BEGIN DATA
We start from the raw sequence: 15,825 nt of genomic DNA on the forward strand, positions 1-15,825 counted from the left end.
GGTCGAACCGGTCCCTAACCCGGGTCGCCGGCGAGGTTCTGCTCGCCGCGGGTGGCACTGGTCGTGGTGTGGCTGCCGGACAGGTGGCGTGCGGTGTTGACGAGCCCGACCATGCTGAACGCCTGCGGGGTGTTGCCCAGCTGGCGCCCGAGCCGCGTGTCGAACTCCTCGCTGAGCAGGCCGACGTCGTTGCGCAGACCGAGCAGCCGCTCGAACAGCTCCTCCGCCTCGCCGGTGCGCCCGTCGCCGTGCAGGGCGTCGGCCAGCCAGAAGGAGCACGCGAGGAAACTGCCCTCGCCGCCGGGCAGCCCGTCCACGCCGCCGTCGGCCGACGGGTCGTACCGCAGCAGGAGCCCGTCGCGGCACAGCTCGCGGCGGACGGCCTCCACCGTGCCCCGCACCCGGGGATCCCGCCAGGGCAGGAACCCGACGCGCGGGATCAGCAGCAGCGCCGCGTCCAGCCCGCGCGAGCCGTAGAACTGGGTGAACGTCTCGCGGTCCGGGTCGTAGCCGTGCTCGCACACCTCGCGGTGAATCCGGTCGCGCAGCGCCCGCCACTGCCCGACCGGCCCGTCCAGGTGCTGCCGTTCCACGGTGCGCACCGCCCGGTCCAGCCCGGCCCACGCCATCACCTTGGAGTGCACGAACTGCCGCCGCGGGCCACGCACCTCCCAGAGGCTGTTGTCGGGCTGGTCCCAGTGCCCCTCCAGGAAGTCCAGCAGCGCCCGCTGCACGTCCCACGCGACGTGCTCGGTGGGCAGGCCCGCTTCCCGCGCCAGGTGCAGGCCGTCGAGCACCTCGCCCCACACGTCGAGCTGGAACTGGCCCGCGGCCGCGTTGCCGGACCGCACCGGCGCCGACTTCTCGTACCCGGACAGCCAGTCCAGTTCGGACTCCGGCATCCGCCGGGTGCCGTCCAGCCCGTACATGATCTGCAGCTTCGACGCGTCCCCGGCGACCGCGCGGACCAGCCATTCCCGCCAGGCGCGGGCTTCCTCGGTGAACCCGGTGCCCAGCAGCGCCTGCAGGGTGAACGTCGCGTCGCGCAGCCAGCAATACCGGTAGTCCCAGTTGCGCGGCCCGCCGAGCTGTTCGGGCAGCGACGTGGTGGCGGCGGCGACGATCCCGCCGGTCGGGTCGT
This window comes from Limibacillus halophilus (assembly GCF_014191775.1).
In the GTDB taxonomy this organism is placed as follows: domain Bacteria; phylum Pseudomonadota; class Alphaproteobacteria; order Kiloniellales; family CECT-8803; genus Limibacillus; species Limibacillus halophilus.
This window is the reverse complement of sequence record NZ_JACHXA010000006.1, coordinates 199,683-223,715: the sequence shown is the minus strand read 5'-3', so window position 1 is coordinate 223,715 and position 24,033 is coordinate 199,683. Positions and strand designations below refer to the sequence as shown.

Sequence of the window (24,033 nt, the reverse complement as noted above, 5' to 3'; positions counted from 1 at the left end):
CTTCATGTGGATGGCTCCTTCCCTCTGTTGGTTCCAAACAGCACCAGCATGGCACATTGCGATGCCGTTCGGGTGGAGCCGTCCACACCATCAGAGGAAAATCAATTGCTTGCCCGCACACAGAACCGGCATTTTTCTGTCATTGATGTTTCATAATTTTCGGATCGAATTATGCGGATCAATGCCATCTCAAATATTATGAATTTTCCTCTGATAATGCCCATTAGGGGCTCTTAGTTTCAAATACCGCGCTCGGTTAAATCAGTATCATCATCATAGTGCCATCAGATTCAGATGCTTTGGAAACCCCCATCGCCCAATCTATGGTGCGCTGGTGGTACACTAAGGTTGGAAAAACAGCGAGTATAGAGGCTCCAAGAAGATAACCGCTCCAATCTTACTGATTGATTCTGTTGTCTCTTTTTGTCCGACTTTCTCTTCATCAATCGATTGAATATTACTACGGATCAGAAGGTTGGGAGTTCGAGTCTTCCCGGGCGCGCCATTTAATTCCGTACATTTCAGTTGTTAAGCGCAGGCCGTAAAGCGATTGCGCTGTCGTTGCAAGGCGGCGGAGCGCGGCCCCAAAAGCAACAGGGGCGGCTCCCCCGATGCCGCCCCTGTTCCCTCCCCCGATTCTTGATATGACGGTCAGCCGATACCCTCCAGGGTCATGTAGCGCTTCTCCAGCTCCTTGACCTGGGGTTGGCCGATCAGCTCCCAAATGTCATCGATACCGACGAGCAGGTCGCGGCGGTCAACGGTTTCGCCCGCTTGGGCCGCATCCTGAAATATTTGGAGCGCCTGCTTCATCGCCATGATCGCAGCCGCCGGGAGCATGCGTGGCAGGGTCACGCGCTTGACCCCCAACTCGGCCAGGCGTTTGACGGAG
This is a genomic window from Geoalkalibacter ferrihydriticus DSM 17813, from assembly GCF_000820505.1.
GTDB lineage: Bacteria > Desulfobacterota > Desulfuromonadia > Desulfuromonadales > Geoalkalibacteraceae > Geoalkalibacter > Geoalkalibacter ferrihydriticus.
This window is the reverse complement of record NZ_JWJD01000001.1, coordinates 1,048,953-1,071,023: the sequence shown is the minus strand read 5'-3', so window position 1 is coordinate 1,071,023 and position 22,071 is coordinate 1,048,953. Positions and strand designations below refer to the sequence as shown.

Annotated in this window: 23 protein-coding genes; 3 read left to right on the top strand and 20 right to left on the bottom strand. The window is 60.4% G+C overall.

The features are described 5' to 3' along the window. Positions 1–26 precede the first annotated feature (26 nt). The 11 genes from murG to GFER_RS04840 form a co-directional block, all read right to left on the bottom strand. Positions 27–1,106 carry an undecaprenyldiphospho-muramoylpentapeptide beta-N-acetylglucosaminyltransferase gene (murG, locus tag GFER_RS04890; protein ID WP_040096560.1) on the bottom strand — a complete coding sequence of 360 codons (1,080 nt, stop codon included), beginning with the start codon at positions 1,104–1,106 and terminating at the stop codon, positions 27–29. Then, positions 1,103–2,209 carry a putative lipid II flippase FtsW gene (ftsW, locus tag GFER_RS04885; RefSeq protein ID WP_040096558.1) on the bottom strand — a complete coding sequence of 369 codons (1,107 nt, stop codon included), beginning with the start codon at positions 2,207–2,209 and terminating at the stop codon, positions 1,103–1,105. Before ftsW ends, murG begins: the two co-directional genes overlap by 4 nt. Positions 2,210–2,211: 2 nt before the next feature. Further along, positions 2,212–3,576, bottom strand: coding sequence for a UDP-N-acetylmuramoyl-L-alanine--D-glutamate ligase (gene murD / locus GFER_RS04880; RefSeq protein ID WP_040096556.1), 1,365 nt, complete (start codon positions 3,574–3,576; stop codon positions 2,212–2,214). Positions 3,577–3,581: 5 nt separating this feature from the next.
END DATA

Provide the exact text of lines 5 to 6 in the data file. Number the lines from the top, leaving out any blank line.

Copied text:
This window is the reverse complement of sequence record NZ_JACHXA010000006.1, coordinates 199,683-223,715: the sequence shown is the minus strand read 5'-3', so window position 1 is coordinate 223,715 and position 24,033 is coordinate 199,683. Positions and strand designations below refer to the sequence as shown.

Sequence of the window (24,033 nt, the reverse complement as noted above, 5' to 3'; positions counted from 1 at the left end):